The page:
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Brooklyn - Brain Awareness Week

  • Union Hall 702 Union Street Brooklyn, NY USA (map)

Brain Awareness Week 2016

We are back for our third year at Brain Awareness Week! Join us for five stories about brains, how they work and how they go wrong. Hosted by Erin Barker and Ben Lillie. Please note this is a mixed seated/standing event, arrive early for the best seats. Doors at 7:30pm, show at 8. 21+.

Stories by:

Amanda Buch is a budding neuroscientist and visual artist who draws inspiration from the intersection of brain biology and creativity in art.  She graduated from Columbia University with a degree in Biophysics and will be pursuing a PhD in Neuroscience.  As a scientist, Amanda aims to better characterize and treat the dysfunctional brain circuitry involved in Parkinson’s disease.  She has approached this goal over the past five years by studying it from the perspectives of stem cell therapy, molecular signaling, biomedical engineering, and neuroscience. Her most developed work has involved using sound as a therapy for the brain, a technology called focused ultrasound. She has been coauthored in top science journals including Nature. She enjoys applying her understanding of the brain and her artistic abilities to science communication and illustration.


Anne K. Churchland received her Ph.D. in neuroscience from the University of California and did a postdoctoral fellowship at the University of Washington in the Physiology and Biophysics Department. Her postdoctoral work focused on mechanisms of decision making in nonhuman primates and included both experimental and theoretical work. In 2010, she became an assistant professor at Cold Spring Harbor Laboratory. In starting her own laboratory, Professor Churchland began studying decision making using rodent models to take advantage of emerging tools for circuit dissection which are readily available in rodents. Since then, her laboratory has been a major player in bringing behavioral paradigms to rodents that have been successful in elucidating neural mechanisms in primates. These include perceptual decision making and multisensory integration.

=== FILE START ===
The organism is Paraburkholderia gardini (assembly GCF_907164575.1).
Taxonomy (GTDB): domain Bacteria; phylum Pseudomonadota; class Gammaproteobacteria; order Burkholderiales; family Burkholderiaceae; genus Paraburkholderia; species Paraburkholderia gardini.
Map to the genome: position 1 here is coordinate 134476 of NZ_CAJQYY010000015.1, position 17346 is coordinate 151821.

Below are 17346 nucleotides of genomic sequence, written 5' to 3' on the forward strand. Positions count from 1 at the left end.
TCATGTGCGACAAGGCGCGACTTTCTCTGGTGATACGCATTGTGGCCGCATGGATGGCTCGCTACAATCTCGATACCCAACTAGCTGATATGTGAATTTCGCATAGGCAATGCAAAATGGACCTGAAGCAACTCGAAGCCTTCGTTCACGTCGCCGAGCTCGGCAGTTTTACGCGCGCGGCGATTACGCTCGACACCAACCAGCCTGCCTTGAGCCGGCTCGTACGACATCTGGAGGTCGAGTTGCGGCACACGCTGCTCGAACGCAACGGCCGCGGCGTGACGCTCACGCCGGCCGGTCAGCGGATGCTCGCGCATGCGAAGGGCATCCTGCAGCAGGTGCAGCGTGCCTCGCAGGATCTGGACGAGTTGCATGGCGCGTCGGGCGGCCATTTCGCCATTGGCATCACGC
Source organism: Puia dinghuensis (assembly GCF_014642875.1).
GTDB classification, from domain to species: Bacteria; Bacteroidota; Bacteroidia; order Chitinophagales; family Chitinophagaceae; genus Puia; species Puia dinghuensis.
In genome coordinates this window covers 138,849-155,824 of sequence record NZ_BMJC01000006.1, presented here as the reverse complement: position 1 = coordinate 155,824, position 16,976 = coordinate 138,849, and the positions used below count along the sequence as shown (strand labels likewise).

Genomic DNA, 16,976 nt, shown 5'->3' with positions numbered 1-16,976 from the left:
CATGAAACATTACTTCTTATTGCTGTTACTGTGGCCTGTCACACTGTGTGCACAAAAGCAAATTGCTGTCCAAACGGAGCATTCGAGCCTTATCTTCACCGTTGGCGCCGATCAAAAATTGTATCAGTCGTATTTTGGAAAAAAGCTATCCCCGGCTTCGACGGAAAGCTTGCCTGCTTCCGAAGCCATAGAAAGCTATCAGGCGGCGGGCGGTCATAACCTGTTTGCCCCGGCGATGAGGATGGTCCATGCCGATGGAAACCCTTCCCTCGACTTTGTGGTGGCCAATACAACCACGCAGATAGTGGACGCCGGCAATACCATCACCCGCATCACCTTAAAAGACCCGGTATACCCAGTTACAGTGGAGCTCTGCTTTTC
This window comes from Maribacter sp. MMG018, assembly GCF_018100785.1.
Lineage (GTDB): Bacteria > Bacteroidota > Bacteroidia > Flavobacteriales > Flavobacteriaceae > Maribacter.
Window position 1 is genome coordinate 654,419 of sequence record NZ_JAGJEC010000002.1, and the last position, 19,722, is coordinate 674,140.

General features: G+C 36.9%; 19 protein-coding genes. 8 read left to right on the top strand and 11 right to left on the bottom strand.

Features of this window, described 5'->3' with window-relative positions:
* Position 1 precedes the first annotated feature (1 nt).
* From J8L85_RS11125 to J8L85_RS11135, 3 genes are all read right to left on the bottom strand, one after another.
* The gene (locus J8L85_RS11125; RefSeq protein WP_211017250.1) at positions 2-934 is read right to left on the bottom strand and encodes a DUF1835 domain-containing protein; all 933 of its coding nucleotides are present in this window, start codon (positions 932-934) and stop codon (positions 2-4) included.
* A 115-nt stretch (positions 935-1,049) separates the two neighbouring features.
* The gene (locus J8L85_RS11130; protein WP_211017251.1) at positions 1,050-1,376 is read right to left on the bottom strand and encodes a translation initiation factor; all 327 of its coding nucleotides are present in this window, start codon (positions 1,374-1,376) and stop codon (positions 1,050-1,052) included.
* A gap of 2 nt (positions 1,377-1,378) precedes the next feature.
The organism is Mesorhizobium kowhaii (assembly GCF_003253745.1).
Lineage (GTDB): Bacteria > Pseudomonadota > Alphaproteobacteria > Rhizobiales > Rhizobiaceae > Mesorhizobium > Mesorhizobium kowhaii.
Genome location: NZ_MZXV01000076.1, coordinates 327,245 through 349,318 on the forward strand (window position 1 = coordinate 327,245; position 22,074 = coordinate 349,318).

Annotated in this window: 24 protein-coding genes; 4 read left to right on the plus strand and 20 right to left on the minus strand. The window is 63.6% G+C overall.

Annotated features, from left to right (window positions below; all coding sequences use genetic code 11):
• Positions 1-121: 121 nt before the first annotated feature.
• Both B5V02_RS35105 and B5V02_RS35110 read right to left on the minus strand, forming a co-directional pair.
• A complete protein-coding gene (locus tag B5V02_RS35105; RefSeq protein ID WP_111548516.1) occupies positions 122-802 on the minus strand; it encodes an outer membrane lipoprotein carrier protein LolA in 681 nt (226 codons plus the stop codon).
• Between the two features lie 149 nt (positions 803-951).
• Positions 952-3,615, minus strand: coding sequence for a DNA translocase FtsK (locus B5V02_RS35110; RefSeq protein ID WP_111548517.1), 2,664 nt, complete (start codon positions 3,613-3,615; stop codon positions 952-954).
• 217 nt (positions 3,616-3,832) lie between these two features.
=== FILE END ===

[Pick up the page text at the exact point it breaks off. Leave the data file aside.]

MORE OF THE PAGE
Since joining Cold Spring Harbor Laboratory, Professor Churchland has been the recipient of awards from the McKnight Foundation, the Pew Charitable Trusts, the Klingenstein-Simons Foundation, the John Merck Fund and the Chapman Foundations. In addition to her scientific work, Professor Churchland runs science outreach activities at public schools and co-directs the Undergraduate Research Program at Cold Spring Harbor Laboratory. She also maintains a blog about neuroscience research that is directed at a mainstream audience. 


Chris Duffy is a NYC-based comedian who performs across the country. His shows have been featured in The New York Times, Boston Globe, Washington Post, and in The Onion A.V. Club. Chris is the creator and host ofYou're the Expert, a live show, podcast, and public radio program on Boston's WBUR where three comedians try to guess what a scientist studies all day. 


Emily Mullin is a freelance science writer interested in telling stories that explore the intersection of health and humanity. She is a regular contributor at Forbes, and her reporting frequently appears in The Washington Post. She has also written for publications like The Atlantic, The Baltimore Sun, Pacific Standard, Smithsonian Magazine and U.S. News & World Report. She holds an MA in Science Writing from Johns Hopkins University and is based in the Washington, D.C. area, where she performs with and writes short plays for The Coil Project, a nonprofit theater company.


Nitin Ron is a neonatologist (baby doctor) and loves high altitude trekking and mountaineering. He is an associate professor of pediatrics at New York Methodist Hospital, and loves to use innovative methods to teach medical students. He is leading a research project in the Himalayas, including the Mt. Everest region, involving ultrasound of the eye and the body to predict mountain sickness. He also volunteers as an art guide at the Rubin Museum of Himalayan Art in New York City, and this is a reminder that medicine is so much of an art as well as a science!